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---------- Forwarded message ----------
Date: Tue, 29 Apr 97 15:24:06 MST
From: RICH_GREENWOOD@mail.fws.gov

April 22, 1997                         Hugh Vickery  202-208-5634


Much has improved in the 35 years since former U.S. Fish and
Wildlife Service biologist Rachel Carson awakened America to the
problem of pesticides with her book Silent Spring.  The Nation's
air and water are cleaner.  Harmful chemicals such as DDT have
been banned and the bald eagle, peregrine falcon, and other
species have rebounded as a result.

But unfortunately, many of the Nation's 800 migratory bird
species are still in peril because of loss of habitat and misuse
of common pesticides that can be found at any hardware store. 
Populations of some species are declining as fast as 2 percent to
4 percent per year.

"Join the Flock . . . Be Part of the Solution" is the theme of
the fifth annual International Migratory Bird Day to be observed
this year on Saturday, May 10.  IMBD is a celebration of spring
migration and the return of millions of birds to their nesting
areas.  IMBD features bird walks, family activities, bird banding
demonstrations, and other events throughout the United States and
the Western Hemisphere.  These events will be held at many
national wildlife refuges, city and state parks, national
forests, national parks, National Audubon sanctuaries and other
nature reserves.

"People will have an opportunity not only to enjoy watching and
photographing wild birds but also to learn what they can do to
conserve them," said Service Acting Director John Rogers. 

"Average citizens can play an important role in stopping the
decline of some bird populations," Rogers said.  "Something as
simple as learning the appropriate time and way to apply
pesticides to your lawn or garden can make a big difference. 
Many people are inadvertently poisoning birds by misusing these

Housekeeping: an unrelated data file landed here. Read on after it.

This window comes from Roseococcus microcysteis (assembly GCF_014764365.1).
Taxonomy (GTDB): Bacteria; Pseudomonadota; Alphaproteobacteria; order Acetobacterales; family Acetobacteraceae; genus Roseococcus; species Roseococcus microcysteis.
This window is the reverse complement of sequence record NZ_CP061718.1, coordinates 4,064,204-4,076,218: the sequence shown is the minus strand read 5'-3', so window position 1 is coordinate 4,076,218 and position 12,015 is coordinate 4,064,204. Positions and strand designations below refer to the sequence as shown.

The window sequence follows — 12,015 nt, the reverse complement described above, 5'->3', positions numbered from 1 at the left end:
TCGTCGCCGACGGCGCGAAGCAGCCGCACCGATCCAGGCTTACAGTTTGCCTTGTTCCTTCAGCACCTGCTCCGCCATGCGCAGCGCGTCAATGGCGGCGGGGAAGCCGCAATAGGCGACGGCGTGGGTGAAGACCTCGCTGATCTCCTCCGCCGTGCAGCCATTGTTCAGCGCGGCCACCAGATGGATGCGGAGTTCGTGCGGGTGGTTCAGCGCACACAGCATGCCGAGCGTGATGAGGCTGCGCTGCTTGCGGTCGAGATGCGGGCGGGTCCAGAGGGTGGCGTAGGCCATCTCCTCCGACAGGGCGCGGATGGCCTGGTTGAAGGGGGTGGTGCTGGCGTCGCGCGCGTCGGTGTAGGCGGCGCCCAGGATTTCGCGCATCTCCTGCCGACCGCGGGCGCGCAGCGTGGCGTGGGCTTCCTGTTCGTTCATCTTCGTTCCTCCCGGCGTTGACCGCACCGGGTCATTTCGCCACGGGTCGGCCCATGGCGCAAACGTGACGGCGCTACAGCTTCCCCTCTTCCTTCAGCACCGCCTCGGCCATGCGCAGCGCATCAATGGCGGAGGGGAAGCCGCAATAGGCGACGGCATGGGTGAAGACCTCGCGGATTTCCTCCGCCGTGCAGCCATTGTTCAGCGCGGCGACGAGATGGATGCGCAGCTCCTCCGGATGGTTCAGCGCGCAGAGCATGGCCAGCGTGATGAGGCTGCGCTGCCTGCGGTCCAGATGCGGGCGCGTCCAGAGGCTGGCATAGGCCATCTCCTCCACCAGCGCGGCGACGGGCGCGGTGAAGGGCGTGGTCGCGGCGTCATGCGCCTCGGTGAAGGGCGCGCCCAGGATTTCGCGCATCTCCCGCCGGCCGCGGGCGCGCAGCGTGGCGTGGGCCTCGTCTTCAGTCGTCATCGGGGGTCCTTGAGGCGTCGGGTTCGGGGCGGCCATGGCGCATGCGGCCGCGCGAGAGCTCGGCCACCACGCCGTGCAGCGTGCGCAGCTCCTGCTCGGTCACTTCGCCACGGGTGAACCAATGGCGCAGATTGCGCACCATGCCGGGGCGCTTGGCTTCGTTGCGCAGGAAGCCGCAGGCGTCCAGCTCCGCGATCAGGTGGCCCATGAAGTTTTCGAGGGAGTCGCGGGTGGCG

chemicals or applying them when birds are especially vulnerable,
such as when they are nesting."

The deaths of 20,000 Swainson's hawks in Argentina last year
highlighted the problem of pesticides killing birds.  The
Service, working with the Argentine government, received a
commitment from a major chemical company, Ciba-Geigy, to limit
use of the pesticide responsible for the deaths and to expand
education and training efforts among Argentine farmers.

Pesticides are still a domestic concern.  Every year, 4 million
tons of pesticides are applied across the United States
everywhere from farm fields to homes and gardens.  In addition,
well over 100,000 tons of pesticides no longer permitted to be
used in the United States are shipped to developing countries
where migratory birds spend the winter.

Loss and fragmentation of habitat also is a major reason for the
decline of many bird species.  For example, the United States has
lost more than half its wetlands, nearly all its tallgrass
prairie and virgin forest, and 75 percent of its shortgrass
prairie.  Similar destruction and degradation of native habitat
is ongoing in many other countries along migration routes.

Last year on International Migratory Bird Day, the Service
unveiled a national strategy to better conserve bird habitat by
coordinating conservation efforts at the local, state, and
national levels.  The plan was developed by Partners in Flight, a
partnership of 16 Federal agencies, 60 state and provincial fish
and wildlife agencies, and more than 100 businesses and
conservation organizations. 

Under the strategy, dubbed the "Flight Plan," teams of biologists
are identifying and ranking bird species most in need of
conservation and then setting population and habitat objectives
for each species.  They are also designating geographic areas
critical to birds and developing a conservation blueprint for
each species.

By the end of 1998, the Service and its partners expect to
complete 50 regional conservation plans.  These plans will help
landowners who voluntarily conserve birds coordinate their
efforts with their neighbors. 

"Regardless of much or how little property they own, landowners
can become part of a larger voluntary effort to conserve birds,"
Rogers said.  "They can get together with a local bird or garden
club, or coordinate land management or landscaping activities
with neighbors and nearby parks or refuges.  By combining our
efforts, we can help ensure future generations will not have to
face a silent spring."

Migratory bird conservation also has significant benefits for the
economy, Rogers said.  The 65 million adults who watch birds
spend up to $9 billion a year on everything from bird seed to
birding trips, according to a 1995 study commissioned by the

One of the easiest and most effective things Americans can do for
birds is to purchase a Migratory Bird Conservation Stamp,
commonly known as the "Duck Stamp," available for $15 from post 
offices and national wildlife refuges around the country. 
Ninety-eight cents of every dollar raised by Duck Stamp sales is
used to buy wetland habitat, which benefits migratory waterfowl
and a host of other species of birds and wildlife. 

"Our birds are not only a priceless treasure enjoyed by old and
young alike but they are also significant to our economy,
supporting hundreds of thousands of jobs," Rogers said. 


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